Hundreds of donations and messages of support from around the world are pouring in for a former pro mountain biker left paralyzed after bursting a blood vessel.

A staggering $69,000 and counting had been raised for Andrew Cho by 7 p.m. Friday, less than a day after friends started a crowdfunding campaign aimed to help him adjust to the new reality. By Saturday morning, the total had reached more than $82,800.

The 29-year-old began experiencing dizziness and numbness in his neck and limbs while out for dinner with friends Jan. 6.

After returning to his apartment early to rest, he collapsed face-down and was completely paralyzed from the neck down. Unbeknownst to him, Cho had burst a blood vessel in his C3 and C4 vertebrae.

His best friend believes where he fell saved his life: Cho's phone landed just 10 inches away from his body, and he was able to drag his body to it using only his chin.

"He should have been dead. He was able to get to his phone by inching towards it. It took five tries with his tongue – but he got Siri and used voice command to call 911," Danny Brody said.

Firefighters had to pry his apartment door open to get to him.

Just how the blood vessel burst is still unknown to doctors, and Cho remains in the spinal unit ICU at Vancouver General Hospital after undergoing emergency surgery to relieve pressure on his back. His chin is still bloodiest from using it to crawl for help.

Cho has regained limited mobility in his right side, but movement is still very limited, according to the fundraiser. Friends are hoping to raise at least $75,000 for the medical expenses he'll incur because of the spinal cord injury, including home and vehicle modifications and personal assistance.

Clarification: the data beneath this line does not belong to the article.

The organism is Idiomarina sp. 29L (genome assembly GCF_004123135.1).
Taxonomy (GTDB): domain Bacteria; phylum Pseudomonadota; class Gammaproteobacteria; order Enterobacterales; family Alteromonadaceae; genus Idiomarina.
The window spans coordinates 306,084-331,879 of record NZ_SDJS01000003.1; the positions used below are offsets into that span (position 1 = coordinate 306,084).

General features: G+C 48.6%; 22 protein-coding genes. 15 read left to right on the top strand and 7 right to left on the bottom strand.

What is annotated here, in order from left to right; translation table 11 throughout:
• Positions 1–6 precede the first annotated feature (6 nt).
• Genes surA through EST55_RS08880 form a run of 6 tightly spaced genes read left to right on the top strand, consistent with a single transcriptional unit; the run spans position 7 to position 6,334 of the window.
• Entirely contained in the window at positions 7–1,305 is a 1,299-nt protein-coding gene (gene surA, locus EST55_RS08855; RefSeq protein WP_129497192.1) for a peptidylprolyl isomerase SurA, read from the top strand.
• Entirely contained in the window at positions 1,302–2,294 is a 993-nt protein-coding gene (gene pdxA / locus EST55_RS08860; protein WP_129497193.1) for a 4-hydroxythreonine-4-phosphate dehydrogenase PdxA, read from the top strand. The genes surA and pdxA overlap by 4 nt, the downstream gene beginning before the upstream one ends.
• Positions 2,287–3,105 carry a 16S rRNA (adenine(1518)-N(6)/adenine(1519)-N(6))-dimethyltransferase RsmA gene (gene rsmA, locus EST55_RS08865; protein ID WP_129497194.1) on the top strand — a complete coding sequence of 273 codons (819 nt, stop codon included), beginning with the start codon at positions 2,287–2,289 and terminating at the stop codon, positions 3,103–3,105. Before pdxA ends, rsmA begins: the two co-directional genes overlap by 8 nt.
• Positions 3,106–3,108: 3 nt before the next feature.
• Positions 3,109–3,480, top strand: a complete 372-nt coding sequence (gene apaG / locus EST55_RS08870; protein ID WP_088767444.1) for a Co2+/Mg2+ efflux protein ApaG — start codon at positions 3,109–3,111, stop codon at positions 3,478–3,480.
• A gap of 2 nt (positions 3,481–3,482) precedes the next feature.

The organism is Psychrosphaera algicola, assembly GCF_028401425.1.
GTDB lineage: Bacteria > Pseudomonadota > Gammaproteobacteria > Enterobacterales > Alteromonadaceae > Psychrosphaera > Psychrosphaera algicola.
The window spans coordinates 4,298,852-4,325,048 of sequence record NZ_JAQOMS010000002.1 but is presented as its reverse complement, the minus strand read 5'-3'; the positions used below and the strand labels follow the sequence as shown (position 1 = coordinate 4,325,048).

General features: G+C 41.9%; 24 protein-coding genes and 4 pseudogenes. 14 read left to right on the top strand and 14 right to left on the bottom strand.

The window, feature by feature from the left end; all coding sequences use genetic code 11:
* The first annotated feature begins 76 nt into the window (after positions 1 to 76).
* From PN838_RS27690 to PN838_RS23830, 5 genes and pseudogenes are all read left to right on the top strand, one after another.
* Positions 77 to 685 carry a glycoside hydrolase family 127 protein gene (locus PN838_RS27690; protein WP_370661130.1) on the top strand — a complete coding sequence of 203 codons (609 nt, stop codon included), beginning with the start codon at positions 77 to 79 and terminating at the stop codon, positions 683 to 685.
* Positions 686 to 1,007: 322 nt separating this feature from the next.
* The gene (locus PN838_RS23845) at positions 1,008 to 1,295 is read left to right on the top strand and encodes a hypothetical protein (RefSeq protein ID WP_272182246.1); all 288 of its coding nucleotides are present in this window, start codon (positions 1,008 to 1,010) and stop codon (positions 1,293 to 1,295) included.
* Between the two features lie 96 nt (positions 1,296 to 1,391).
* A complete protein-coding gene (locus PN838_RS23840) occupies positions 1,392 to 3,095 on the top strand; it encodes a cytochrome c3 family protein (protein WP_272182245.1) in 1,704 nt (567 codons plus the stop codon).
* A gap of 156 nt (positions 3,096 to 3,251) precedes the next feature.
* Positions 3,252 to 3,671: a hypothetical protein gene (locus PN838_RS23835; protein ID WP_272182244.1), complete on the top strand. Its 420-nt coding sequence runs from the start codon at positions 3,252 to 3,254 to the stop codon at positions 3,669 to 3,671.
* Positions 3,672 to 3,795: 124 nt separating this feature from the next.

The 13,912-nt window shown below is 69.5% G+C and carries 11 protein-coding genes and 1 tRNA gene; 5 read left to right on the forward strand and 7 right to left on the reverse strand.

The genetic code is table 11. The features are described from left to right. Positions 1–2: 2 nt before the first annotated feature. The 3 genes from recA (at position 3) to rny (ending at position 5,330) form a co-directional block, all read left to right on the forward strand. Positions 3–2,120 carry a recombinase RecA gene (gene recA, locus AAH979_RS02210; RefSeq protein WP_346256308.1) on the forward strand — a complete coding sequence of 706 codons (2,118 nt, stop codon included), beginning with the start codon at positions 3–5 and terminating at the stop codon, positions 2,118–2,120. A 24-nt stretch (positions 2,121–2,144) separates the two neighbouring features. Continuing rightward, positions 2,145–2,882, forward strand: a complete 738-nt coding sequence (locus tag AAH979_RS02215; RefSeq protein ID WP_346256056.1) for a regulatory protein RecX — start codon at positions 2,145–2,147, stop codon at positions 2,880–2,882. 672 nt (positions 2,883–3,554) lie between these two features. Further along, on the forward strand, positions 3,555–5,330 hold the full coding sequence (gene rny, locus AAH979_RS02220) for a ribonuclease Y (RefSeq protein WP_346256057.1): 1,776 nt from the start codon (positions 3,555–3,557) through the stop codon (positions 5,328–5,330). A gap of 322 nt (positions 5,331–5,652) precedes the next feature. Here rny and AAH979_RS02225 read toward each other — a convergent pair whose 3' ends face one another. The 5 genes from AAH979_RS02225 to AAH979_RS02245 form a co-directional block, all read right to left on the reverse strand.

"He's going to have to relearn every movement. It's not going to be easy," Brody said.

"He's determined to walk out of there, and we're doing all we can to support him."

Cho, who works as the digital marketing manager for GT Bicycles, was a professional rider for several years, and was in excellent health.

"He's an integral part of the team and a good friend to many in the company and industry. We wish him a very speedy recovery," a company spokesperson told CTV Vancouver.

Cho's job took him around the globe to biking competitions, including Crankworx and World Cup events, and he quickly met friends wherever he went, said Brody.

News of his injury quickly spread on the cycling and mountain biking site On a forum page, hundreds of commenters from Canada and the U.S., all the way to the UK, Germany, Brazil, France and Australia shared their love, prayers and fond memories.

"The mountain bike community is a tight-knit crowd, and everyone here at the office is pulling for you," Rocky Mountain Bicycles wrote in a social media post sharing the news.

"Andrew is one of the most positive guys I've ever known. Please send healing vibes his way," Andrew Sherry wrote on Facebook.

GT Bicycles released a video with the hashtag #GotChoBack with messages of support from riders and friends from the cycling community worldwide.

Friends and family are "overwhelmed" with the support, and so many people want to visit Cho in hospital Brody had to set up a Google appointment calendar.

"He's the last person on earth this should happen to," Brody said. "He doesn’t have a mean bone in his body."